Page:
Farming organisations have urged the Environment Agency to rethink plans to impose huge hikes in permit charges on the pig and poultry sectors.
The agency plans were set out in its Strategic Review of Charges consultation.
It stated that permit variation fees would soar from £380 to between £2,400 and £7,000, depending upon the degree of variation. The higher level equates to an 18-fold increase.
In addition, it proposed new application fees that would increase from the current level at £3,750 to about £8,000.
What is an environmental permit and who needs one?
An environmental permit is permission to operate and is issued by the Environment Agency across a range of industries.
Only pig farms over a certain size need a permit. Anyone who has places for either 2,000-plus finishing pigs over 30kg or 750 sows (including served gilts) needs a permit.
Poultry producers with more than 40,000 places also require one.
If you are planning to expand and think you might need one, contact the EA’s farming team, as failure to operate without a permit is a criminal offence.
Four groups – the NFU, National Pig Association (NPA), British Poultry Council (BPC) and British Egg Industry Council (BEIC) – said the planned rises would cause financial difficulty in both sectors.
In a letter to Environment Agency chief executive Sir James Bevan, the four farming organisations said the significant unbudgeted costs would discourage farm businesses from adopting new technologies, curb plans for modernisation and reduce investment in improved environmental practices.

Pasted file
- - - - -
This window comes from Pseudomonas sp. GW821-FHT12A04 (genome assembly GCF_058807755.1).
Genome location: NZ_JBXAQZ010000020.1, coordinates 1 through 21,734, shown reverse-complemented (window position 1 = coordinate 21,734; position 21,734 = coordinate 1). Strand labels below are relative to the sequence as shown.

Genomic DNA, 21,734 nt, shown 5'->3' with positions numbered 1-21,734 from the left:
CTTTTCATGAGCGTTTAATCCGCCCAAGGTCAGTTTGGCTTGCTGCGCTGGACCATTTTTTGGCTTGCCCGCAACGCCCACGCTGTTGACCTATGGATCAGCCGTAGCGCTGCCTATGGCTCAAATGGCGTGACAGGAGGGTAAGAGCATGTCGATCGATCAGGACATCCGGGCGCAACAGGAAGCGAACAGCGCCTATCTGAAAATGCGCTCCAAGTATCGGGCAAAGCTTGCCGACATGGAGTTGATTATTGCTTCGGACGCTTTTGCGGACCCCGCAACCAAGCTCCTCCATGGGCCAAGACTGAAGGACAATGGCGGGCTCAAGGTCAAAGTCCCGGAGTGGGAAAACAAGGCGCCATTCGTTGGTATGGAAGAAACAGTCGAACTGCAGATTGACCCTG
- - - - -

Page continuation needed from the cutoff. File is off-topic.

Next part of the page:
NPA chief executive Zoe Davies said the proposed charge increases were “unjustified, unfair and will cause unnecessary damage to pig farmers who have done nothing to deserve this”.
“In fact, the pig sector has invested heavily over the years to address the concerns covered by environmental permits, making it easier for the Environment Agency to do its job.
“That this is how we are repaid is utterly unacceptable and we are asking in the strongest terms for the Environment Agency to think again,” said Dr Davies.
That this is how we are repaid is utterly unacceptable and we are asking in the strongest terms for the Environment Agency to think again
Zoe Davies, NPA
She also criticised the thinking behind the proposed hikes.
“We are not satisfied with the reasons provided to justify the charges and believe there is a lot more the Environment Agency could do internally to improve its processes and reduce its own costs, rather than passing its inefficiencies on to the pig sector.
“If these charge increases go ahead, it will not only hamper pig farmers – who have come under huge financial pressure over the years – to invest in meeting challenges like environmental pollution, but will erode confidence in the Environment Agency itself.”
NFU poultry board chairman Duncan Priestner said the charges could be a backward step for the environment.
“The changes could see many pig and poultry businesses take a step back from innovating to ensure they can deal with inflated administrative costs.
“This money would be far better spent invested in the business for the benefit of the environment. The proposed fee increases are inequitable and unjustified – a view that we will be conveying strongly to the Environment Agency.”
In response, the EA explains that the proposals laid out in the consultation aim to shift the cost of regulation from the public purse to the sectors involved.
“The proposed changes will mean that businesses pay for the full services they use – a more financially-sustainable model that will lead to long-term environmental improvements,” said a spokesman.
“Businesses that are well-managed and low-hazard present a low environmental risk and would be charged less. Higher-risk or poor-performing businesses would be charged more.”